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    Sunday, June 23, 2024

    Connecticut sends its trash west. Here’s what lawmakers want you to do instead.

    A proposal to tackle waste in Connecticut could radically change how residents handle food scraps.

    Senate Bill 191 would make food scrap recycling mandatory. Under the proposal, every municipality must establish programs by Jan.1, 2028, that require residents to separate food scraps, food processing residues and organic material from their trash for recycling at authorized composting facilities and other locations.

    The bill would also add residentially generated food scraps to the state’s list of “Items Designated for Recycling” and require large waste generators to donate edible food before it becomes compost.

    After passing through the Environment Committee last month in a 23 to 11 vote that fell on party lines, the proposal now awaits a vote in the Senate.

    Here is a look at the food waste bill, its potential impact on people and the environment, and why some critics are concerned about the proposed mandate.

    What problem does this address?

    Connecticut makes a lot of trash, but right now, there is not enough space to keep it.

    The 2022 closure of the Materials Innovation and Recycling Authority, also known as the MIRA waste-to-energy facility in Hartford, launched the state into what many describe as a crisis. Today, Connecticut has no choice but to export much of its trash to out-of-state facilities.

    According to the Department of Energy and Environmental Protection, Connecticut ships 875,000 tons of municipal solid waste to landfills in Ohio, Pennsylvania and Virginia. This tonnage represents 40% of the state’s municipal solid waste, according to the department.

    At the same time, Connecticut pays to incinerate or landfill 500,000 tons of food scraps each year, according to DEEP.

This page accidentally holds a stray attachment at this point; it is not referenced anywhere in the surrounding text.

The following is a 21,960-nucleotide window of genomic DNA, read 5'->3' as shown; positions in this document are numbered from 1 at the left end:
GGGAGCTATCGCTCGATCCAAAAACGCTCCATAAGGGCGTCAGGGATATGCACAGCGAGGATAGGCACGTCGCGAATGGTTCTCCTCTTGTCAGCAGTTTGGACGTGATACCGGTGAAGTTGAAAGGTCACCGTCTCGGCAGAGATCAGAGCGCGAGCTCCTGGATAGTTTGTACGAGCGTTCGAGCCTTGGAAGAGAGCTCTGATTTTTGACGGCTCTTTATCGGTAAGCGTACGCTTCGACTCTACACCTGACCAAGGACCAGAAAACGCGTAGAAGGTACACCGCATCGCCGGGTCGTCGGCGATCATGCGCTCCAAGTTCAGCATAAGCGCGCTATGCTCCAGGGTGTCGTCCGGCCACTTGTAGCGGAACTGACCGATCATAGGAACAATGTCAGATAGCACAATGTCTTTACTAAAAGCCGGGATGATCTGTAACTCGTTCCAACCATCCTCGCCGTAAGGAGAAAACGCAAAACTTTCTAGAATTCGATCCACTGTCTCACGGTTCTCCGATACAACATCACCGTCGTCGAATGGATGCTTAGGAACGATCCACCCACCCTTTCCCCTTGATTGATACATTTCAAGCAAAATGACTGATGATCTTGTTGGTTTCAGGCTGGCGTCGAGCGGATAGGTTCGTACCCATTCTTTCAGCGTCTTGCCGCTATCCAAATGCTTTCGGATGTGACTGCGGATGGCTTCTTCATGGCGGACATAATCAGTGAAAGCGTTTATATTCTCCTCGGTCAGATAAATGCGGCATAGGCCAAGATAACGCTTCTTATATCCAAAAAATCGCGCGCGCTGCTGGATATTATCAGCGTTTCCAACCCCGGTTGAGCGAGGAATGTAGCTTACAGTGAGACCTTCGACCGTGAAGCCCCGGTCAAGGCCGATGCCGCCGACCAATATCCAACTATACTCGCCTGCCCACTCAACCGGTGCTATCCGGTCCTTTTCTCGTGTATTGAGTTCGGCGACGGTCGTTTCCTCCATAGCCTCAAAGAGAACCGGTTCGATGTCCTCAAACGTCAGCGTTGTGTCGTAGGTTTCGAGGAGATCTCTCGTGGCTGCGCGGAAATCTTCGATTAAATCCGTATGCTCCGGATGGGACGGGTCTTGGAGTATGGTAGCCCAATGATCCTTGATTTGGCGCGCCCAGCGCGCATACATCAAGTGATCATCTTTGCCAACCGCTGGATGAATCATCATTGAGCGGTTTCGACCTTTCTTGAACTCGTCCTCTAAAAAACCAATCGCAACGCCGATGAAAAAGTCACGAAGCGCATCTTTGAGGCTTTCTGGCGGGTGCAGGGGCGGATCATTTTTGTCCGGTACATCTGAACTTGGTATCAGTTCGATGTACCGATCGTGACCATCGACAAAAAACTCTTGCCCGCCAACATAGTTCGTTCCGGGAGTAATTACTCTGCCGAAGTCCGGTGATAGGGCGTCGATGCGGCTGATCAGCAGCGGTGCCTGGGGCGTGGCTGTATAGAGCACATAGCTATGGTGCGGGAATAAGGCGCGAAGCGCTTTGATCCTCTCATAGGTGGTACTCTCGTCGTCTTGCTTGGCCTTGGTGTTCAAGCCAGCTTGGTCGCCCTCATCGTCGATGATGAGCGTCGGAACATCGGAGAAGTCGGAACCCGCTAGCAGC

In testimony submitted to the committee, DEEP Commissioner Katie Dykes said the organic material that makes up 22% of Connecticut’s municipal solid waste, “is valuable if diverted from disposal,” but she said that currently, only 5% of the state’s food scraps go to composting and anaerobic digestion facilities.

    At an Environment Committee meeting, lawmakers who spoke in favor of the food waste bill said they believe the legislation will decrease Connecticut’s reliance on out-of-state waste disposal.

    “We’ve been hearing for years about the problem of food waste in the municipal solid waste stream,” Rep. Mike Demicco said. “We talk about it every year in front of this committee, ‘What are we gonna do about it?’…Now we have an opportunity to actually do something about it.”

    How will the bill impact hunger?

    Connecticut is in the midst of a paradox, according to DEEP — tons of food end up in trash while thousands of residents experience hunger.

    In 2019 approximately 12% of Connecticut’s population was food insecure, according to research from Feeding America. More recent studies suggest that the state’s food insecurity rate has grown significantly since the COVID-19 pandemic. In a 2022 survey by Data Haven, 17% of adults in Connecticut reported experiencing food insecurity in their households.

    Connecticut’s food waste bill would expand the state’s Commercial Organics Recycling Law to mandate the diversion of safe and edible items to food banks and rescue programs before it becomes compost.

    Under the bill entities that produce more than 26 tons of source-separated organic materials must adopt, formalize and streamline food donation policies by Jan. 1, 2025.